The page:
10 Reasons Why Biometric Exit May Advance in 2014
A feasible and cost effective system used in 17 countries
WASHINGTON, Feb. 3, 2014 /PRNewswire-USNewswire/ -- A new backgrounder by the Center for Immigration Studies analyzes the potential for implementation of a biometric exit system to track the departure of foreign visitors. The playing field for considering biometric exit has changed dramatically since the Senate started debating immigration reform last year, and certainly since Congress passed the first of eight statutes requiring an entry-exit system 18 years ago. Actual implementation appears more probable now due to new individuals in positions with the authority to implement the system, advancement in technology, a decrease in the costs, and growing familiarity with the use of biometrics.
View the entire report at: http://cis.org/10-reasons-why-biometric-exit-may-advance-in-2014
The report details 10 reasons why a biometric exit system may advance in 2014.
- Congress Is Hot on the Issue.
- DHS Secretary Napolitano, Who Adamantly Opposed Biometric Exit, Is Gone.
- CBP Holds Implementation Authority.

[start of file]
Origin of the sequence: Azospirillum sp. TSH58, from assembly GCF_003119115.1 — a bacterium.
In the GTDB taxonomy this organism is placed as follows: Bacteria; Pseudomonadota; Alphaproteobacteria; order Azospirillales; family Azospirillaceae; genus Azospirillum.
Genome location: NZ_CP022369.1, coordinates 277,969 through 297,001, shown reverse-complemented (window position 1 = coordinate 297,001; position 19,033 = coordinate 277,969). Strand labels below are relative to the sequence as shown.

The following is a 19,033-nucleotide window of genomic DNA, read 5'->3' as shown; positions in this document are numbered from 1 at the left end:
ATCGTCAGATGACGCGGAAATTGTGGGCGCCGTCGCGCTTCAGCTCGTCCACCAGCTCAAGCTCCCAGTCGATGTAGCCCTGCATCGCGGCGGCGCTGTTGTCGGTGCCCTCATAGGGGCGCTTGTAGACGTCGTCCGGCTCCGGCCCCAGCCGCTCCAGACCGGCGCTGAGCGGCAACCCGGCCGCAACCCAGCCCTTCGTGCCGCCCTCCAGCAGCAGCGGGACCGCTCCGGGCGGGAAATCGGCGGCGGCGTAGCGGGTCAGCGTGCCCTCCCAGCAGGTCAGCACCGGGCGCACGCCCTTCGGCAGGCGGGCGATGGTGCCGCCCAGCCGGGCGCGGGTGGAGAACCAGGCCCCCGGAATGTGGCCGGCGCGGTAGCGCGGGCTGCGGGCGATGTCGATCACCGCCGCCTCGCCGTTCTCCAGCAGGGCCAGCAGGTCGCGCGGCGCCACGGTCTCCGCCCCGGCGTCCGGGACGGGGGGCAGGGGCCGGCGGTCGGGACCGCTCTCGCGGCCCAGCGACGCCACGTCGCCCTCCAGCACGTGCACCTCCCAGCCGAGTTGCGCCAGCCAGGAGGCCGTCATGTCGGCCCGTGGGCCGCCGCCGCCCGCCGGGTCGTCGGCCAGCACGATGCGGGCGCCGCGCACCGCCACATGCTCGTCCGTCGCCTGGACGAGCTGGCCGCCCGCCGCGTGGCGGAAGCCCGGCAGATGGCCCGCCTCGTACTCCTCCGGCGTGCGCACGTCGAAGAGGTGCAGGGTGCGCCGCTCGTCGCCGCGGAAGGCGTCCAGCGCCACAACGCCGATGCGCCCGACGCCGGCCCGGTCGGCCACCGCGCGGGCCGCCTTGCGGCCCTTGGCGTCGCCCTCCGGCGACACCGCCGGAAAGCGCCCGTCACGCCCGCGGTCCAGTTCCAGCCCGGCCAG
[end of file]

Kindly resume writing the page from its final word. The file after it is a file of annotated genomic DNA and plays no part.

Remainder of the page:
- The Senate Judiciary Committee Markup of S.744 Considered Two Biometric Exit Amendments, Passing One.
- Senate S.744 Floor Debate Included Repeated Member Support for Biometric Exit. Both Sides of the Aisle Support Biometric Exit.
- The Confirmation Hearing of DHS Secretary Nominee Jeh Johnson Included Pointed Biometric Exit Implementation Questions.
- The House Judiciary Committee Included Biometric Exit in the SAFE Act, and Conducted a Full Committee Hearing on the Subject.
- The House Homeland Security Worked Hard on H.R.3141, "The Biometric Exit Improvement Act of 2013".
- Implementing Exit Is Feasible and Cost Effective.
- At Least 17 Countries Have Implemented a Biometric Entry/Exit System Successfully.
The report was authored by Janice Kephart, a former 9/11 Commission counsel and a national security fellow of the Center. She commented: "From the 9/11 hijackers to the Boston Marathon bombers, easy bypassing of our name-based immigration exit system is apparent. The inability of officers to know who is in the country for the purposes of national security and immigration law enforcement makes clear the need for a biometric entry-exit system. But Congress needs to do more than just pass legislation; it has approved eight bills over the past 18 years requiring an exit system. Without close and consistent congressional oversight, a system will never be implemented."
The Center for Immigration Studies is an independent, non-partisan, non-profit research organization founded in 1985. It is the nation's only think tank devoted exclusively to research and policy analysis of the economic, social, demographic, fiscal, and other impacts of immigration on the United States.
CONTACT: Marguerite Telford
SOURCE Center for Immigration Studies
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